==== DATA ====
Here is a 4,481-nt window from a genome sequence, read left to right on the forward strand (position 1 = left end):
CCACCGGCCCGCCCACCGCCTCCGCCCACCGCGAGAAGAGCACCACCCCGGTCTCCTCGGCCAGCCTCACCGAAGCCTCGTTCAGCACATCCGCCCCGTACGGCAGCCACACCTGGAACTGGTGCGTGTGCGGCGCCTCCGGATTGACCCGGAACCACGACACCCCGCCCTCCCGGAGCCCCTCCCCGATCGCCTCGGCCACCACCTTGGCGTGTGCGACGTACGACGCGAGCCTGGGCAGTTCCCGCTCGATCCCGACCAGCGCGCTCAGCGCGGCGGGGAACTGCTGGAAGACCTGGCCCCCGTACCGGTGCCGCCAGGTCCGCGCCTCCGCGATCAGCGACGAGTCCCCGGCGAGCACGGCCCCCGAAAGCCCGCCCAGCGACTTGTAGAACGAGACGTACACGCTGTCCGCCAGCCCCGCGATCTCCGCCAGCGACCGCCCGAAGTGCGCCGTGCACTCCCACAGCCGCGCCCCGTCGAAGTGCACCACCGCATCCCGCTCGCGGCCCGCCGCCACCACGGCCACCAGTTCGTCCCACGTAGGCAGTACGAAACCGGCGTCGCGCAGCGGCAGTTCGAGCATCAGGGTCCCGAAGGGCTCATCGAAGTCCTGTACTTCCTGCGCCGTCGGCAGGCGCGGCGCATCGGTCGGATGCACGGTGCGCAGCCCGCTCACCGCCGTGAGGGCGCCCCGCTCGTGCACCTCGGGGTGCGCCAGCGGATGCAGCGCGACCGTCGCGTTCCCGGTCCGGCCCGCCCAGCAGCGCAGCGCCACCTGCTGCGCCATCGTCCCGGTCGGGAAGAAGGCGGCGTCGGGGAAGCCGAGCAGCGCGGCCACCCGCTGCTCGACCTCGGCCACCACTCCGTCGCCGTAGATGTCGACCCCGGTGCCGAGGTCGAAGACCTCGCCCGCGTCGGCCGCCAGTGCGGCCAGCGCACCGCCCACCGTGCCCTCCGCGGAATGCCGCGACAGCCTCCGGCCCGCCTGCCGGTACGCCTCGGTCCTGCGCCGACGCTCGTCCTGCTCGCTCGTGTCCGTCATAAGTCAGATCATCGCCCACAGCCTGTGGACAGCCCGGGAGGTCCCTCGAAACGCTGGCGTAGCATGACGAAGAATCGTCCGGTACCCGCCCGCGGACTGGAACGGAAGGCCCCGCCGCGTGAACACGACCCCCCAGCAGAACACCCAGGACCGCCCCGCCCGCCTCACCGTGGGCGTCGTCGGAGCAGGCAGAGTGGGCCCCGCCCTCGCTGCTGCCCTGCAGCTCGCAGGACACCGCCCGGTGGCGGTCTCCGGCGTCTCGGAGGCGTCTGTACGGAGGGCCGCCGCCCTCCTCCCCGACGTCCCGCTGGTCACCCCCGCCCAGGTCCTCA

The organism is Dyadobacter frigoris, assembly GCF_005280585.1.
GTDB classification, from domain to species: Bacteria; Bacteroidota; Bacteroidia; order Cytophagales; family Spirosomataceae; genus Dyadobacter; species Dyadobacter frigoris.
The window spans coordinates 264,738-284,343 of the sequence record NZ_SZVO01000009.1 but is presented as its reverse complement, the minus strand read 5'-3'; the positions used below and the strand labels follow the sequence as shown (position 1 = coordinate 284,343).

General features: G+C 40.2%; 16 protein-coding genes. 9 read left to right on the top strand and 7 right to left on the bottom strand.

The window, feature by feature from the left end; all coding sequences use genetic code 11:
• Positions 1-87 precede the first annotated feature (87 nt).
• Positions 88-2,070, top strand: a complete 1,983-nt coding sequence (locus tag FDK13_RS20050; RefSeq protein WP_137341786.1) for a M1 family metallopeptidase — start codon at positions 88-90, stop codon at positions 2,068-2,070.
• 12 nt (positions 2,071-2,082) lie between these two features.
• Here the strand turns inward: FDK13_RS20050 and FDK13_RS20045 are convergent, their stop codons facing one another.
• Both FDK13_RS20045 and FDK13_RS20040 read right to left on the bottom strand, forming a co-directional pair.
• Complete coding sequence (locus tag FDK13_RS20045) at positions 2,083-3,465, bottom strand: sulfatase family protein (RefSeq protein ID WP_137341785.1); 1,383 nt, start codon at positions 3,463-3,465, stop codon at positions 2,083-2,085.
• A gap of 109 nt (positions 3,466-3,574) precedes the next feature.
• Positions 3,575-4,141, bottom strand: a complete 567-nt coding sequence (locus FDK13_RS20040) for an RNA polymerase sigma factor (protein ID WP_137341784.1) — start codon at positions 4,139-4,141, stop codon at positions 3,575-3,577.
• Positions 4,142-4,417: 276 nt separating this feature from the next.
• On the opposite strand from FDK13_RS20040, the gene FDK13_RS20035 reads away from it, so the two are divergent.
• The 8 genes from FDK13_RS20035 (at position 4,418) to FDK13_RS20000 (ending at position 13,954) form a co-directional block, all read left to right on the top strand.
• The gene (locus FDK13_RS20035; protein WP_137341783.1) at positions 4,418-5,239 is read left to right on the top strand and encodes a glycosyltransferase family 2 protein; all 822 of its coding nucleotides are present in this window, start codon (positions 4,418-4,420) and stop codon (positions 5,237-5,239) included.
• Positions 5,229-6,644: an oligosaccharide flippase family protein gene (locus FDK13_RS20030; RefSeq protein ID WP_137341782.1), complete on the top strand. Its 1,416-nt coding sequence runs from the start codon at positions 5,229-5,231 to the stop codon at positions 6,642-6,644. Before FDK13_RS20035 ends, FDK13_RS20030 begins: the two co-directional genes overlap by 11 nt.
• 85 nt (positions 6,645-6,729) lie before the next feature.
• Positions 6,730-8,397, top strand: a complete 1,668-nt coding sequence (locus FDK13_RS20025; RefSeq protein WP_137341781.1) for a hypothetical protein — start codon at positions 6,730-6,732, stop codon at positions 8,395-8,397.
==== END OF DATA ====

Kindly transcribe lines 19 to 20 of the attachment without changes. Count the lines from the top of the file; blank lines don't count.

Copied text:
• The gene (locus FDK13_RS20035; protein WP_137341783.1) at positions 4,418-5,239 is read left to right on the top strand and encodes a glycosyltransferase family 2 protein; all 822 of its coding nucleotides are present in this window, start codon (positions 4,418-4,420) and stop codon (positions 5,237-5,239) included.
• Positions 5,229-6,644: an oligosaccharide flippase family protein gene (locus FDK13_RS20030; RefSeq protein ID WP_137341782.1), complete on the top strand. Its 1,416-nt coding sequence runs from the start codon at positions 5,229-5,231 to the stop codon at positions 6,642-6,644. Before FDK13_RS20035 ends, FDK13_RS20030 begins: the two co-directional genes overlap by 11 nt.